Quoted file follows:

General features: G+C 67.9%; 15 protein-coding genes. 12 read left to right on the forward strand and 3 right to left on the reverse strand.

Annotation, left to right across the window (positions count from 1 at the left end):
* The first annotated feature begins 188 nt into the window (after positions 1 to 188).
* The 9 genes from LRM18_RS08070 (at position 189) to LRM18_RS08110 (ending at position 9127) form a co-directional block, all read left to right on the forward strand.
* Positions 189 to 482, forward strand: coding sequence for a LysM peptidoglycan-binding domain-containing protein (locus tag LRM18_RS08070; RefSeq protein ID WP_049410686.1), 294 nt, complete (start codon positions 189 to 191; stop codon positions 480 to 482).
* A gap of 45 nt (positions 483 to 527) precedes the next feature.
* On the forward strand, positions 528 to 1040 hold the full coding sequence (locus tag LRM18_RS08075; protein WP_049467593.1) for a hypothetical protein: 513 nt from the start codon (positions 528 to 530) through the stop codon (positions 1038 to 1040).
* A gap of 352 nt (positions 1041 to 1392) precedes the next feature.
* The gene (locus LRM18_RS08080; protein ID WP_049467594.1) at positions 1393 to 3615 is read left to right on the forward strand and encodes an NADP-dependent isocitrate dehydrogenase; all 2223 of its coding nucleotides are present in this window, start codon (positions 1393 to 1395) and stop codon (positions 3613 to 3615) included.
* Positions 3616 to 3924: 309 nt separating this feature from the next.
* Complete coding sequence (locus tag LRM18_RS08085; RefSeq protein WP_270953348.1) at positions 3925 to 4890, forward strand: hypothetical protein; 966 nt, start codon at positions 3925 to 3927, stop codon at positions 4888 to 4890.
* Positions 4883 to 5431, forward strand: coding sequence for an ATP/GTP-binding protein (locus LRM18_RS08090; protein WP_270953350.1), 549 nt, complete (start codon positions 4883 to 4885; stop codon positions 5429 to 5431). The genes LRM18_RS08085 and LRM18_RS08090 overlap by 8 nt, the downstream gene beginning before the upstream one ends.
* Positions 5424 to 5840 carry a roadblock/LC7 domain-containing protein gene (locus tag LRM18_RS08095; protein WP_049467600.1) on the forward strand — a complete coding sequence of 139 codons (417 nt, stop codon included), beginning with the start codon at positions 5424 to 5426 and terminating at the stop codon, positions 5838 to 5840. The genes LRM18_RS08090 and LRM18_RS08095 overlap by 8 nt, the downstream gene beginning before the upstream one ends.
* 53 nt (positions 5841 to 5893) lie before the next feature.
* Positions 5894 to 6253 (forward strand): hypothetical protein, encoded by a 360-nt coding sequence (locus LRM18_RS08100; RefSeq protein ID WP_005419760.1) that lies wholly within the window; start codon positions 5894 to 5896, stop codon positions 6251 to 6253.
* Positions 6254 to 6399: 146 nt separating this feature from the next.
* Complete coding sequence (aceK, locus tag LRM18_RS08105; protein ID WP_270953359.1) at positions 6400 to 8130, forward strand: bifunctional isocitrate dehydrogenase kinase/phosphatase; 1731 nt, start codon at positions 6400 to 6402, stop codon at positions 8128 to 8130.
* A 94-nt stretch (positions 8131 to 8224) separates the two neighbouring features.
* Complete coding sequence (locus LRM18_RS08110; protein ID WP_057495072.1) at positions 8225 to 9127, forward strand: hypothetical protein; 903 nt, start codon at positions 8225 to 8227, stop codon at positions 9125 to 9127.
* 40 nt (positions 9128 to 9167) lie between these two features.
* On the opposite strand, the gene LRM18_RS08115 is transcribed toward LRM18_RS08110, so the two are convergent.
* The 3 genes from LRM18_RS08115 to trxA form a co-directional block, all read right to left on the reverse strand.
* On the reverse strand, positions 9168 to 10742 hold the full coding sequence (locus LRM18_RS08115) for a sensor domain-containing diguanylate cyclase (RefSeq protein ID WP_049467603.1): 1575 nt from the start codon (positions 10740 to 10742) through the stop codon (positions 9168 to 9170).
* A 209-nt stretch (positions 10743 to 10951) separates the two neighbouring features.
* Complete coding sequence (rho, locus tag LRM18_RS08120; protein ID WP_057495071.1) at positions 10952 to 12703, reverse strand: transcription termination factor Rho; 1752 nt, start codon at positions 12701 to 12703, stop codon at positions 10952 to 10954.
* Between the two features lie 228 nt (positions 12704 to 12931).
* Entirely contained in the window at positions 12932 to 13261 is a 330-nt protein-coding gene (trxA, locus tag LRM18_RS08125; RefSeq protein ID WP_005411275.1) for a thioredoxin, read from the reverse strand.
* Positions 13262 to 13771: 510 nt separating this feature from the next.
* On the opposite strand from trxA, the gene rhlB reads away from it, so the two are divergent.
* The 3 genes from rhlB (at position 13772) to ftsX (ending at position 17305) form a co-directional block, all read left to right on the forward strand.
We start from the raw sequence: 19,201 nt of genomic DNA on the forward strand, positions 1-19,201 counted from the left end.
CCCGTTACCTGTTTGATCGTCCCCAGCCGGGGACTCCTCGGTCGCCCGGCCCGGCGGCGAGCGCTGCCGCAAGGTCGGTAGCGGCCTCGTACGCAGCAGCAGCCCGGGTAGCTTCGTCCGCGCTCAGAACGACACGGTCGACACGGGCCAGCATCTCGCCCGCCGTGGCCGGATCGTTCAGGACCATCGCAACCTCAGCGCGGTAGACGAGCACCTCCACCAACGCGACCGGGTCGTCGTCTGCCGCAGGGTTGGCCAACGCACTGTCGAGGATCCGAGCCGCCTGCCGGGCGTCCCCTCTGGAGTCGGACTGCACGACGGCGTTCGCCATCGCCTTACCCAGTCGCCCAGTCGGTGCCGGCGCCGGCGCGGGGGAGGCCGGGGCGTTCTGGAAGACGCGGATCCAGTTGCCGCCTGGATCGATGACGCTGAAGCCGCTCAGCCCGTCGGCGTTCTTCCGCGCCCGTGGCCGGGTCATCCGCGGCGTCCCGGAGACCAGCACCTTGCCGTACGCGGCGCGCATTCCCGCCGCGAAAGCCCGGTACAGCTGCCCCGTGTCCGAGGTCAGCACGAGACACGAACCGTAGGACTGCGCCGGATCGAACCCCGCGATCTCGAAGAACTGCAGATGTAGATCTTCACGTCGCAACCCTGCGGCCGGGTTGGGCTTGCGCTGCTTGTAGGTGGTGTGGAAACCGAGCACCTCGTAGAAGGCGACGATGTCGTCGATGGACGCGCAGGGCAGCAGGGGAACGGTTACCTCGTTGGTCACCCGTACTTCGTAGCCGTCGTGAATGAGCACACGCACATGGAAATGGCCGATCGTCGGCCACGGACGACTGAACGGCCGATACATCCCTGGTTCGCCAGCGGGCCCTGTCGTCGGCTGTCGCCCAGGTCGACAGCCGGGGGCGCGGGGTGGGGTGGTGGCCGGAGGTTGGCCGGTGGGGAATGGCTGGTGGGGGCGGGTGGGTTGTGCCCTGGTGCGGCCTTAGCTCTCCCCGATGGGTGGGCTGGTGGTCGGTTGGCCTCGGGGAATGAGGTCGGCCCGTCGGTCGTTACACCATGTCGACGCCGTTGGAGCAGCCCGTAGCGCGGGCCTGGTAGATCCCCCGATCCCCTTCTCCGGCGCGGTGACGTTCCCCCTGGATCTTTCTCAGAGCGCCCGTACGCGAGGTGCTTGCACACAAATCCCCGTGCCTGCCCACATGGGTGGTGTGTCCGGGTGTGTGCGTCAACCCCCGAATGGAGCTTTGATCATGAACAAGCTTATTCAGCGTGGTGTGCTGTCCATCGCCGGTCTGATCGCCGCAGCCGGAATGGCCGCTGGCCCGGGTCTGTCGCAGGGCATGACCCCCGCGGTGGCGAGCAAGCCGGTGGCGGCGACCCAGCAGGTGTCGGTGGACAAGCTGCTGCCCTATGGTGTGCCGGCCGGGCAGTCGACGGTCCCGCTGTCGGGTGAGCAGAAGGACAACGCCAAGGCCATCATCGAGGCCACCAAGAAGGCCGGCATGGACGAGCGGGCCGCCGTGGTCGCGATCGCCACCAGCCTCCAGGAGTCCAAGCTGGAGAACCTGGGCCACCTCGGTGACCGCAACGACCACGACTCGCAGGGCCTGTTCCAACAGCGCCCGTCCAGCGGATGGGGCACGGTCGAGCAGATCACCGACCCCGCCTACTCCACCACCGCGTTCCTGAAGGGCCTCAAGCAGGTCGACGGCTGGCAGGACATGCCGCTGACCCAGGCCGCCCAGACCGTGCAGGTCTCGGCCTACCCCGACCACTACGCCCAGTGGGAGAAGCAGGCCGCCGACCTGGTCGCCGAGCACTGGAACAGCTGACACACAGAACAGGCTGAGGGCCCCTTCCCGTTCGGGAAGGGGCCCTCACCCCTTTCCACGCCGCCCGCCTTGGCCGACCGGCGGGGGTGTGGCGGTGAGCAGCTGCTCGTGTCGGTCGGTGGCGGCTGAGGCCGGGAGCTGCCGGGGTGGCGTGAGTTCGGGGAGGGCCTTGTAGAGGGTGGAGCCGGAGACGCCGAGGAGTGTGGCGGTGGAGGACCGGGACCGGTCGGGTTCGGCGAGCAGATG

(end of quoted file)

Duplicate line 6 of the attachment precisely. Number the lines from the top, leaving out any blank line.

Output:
* A gap of 45 nt (positions 483 to 527) precedes the next feature.